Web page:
At 3 1/4 inches, the Peg is stamped from a zinc alloy which makes it slightly lighter than steel or brass spoons. I couldn’t detect much difference in the action from the similarly sized spoons of other brands but humans don’t view spoons and other lures the same way as fish.

The next time you are in the ice fishing aisle at your favorite tackle shop (or heading for Lake Winnipeg) check out Clam’s Peg Spoons in your favorite salmon and trout colors. Or see them at



ArachnetReviewed by CAPT. MIKE SCHOONVELD

            I trailer my boat every time I go to the lake. While things like jackets, fish towels, empty coolers and other items which could blow out as I travel are stowed in the tow vehicle, most of my gear stays in the boat. That leaves a whole bunch of stuff that stays in the boat – and about 200 other things, if I took an inventory.

Some of the cargo rides in built in storage areas, quite a bit, like rods, reels, tackle boxes, planer boards are just positioned on the floor where they won’t bounce out along the highway. The only lockable storage on the boat is the glove compartment at the helm. If a thief were to climb in the boat, the crook could clean it out in a minute and help himself to most of the electronics in a few minutes more. It would take a bit more time to unbolt the downriggers and rod holders, but with the right tools, who knows?

That’s why 95 percent of the time when I’m away from home either myself or someone else is physically with the boat and when I’m at home, it’s locked securely in my pole barn. The five percent occurs only when I am traveling and stopped for fuel, lunch or rest stops or when at the destination and parked at a hotel or VRBO (few of which include secure boat and trailer parking spaces.)

In those situations, I used to remove all the rods, boxes and other gear when the boat was left unattended. No more – I have an Arachnet Security System.

It’s a simple two part system – three if you include the key fob thing that activates it or turns it off. Part one is a stretchy-cord cargo net large enough to cover my boat from the helm to the stern. It hooks in place solidly using large plastic S-hooks. While on the road, it works as any cargo net would and will keep items from bouncing out and will catch a sweatshirt or lifejacket I forgot to stow or remove to the tow vehicle.

The cargo net takes about a minute to deploy and hook across the boat securely and less time to remove and stuff in it’s carrying bag. If that’s all you want, cargo nets can be purchased lots of places.

Part two of the system is large plastic spider which clips securely onto the net. Why a spider? The net is reminiscent of a spider web stretched over the back of the boat, the toy-looking spider looks cute and clever sitting there, perhaps just daring a thief to sneak on board.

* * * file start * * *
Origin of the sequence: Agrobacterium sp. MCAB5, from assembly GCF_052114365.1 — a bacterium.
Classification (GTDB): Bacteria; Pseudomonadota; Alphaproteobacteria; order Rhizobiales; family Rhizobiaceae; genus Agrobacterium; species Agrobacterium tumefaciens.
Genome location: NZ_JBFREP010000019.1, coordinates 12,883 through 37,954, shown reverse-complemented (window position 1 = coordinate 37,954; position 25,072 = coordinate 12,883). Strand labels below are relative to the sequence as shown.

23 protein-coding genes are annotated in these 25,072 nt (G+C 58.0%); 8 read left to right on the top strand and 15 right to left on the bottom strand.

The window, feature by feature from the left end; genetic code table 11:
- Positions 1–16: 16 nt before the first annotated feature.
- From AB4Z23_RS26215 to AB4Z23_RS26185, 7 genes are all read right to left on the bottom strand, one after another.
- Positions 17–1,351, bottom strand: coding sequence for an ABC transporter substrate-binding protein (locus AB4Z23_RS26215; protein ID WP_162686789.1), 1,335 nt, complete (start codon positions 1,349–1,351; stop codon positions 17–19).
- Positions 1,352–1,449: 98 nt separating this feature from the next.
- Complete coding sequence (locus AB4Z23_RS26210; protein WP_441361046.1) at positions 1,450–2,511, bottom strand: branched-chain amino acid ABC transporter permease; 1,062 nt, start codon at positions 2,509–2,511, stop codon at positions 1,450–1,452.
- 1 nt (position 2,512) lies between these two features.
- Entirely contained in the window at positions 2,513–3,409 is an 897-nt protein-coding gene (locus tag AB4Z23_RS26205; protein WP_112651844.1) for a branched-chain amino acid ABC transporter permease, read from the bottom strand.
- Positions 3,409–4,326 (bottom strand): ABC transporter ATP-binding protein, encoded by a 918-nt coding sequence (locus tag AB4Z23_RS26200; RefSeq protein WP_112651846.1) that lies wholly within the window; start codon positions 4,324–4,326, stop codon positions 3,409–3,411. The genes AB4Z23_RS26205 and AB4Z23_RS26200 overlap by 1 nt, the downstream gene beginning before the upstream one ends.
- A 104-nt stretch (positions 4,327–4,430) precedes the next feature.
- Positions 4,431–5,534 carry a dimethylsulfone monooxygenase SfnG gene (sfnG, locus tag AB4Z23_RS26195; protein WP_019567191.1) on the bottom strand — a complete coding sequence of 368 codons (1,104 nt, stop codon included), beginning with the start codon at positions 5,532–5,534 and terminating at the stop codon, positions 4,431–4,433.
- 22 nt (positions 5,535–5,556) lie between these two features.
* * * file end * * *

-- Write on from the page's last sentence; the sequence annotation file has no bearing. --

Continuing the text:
The electronics inside the spider is what is really clever. Once the trailer is parked, the net installed and the spider locked onto the net, turn it on with a click of the key fob. Now, the spider is a sensitive motion detector. It just sits there looking cute until the thief shows up but when the spider or it’s web is jiggled or moved, it electronically screams out a high pitched, 120 decibel alarm – loud enough you’ll hear it from inside the restaurant or inside your motel room. By the time you get outside to turn it off, the thief will be gone.

There are certainly higher priced security alarms, some of which connect up with cell phones to alert you or the police of security breaches. Those may be what you need in some locations. I only need some kind of security system five percent of the time and the Arachnet handles that five percent need about 95 percent of the time.

It will work on open pick-up truck beds, campers, motorcycles or just leave the spider laying on the driver’s seat of your car and turn it on when you park in an insecure area. Check them out at


popticalsReviewed by CAPT. MIKE SCHOONVELD

It would be hard to argue there’s any item more important for comfortable day on the water for Great Lakes anglers than a good pair of sunglasses. Sunny skies and glare off the water on a bright day can be almost blinding. It hurts and can cause headaches.

Sun and glare can also be dangerous as UVA and UVB rays from the sun can cause immediate “sunburned” retinas as well as long-term eye damage. A good pair of shades shields the wearer’s eyes from almost all harmful UV rays.

There’s more. For those who like being stylish, sunglasses can be a fashion statement. For situations where seeing down into the water is important, polarized lenses make a world of difference. For anyone who has had a lure or sinker spring out of a fish’s mouth and face-smack them faster than he or she could duck knows they provide eye protection from unexpected accidents. Sunglass buyers can choose from dozens of brands and models that check every one of these boxes. So why choose Popticals?

Popticals fold down into a carrying case as small as a bar of soap. That may not be an issue for a pair of “boat shades” that will either be in a glove compartment or on the boater’s face, but for people who keep their fishing glasses in their tackle box or tote them along in their pocket or day-pack, having a good set of sunglasses which will fold down into a carrying case half or a third the size of non-foldable shades can make a big difference.

If that’s you, check out the available styles at: They are available for purchase on-line and at many retail outlets.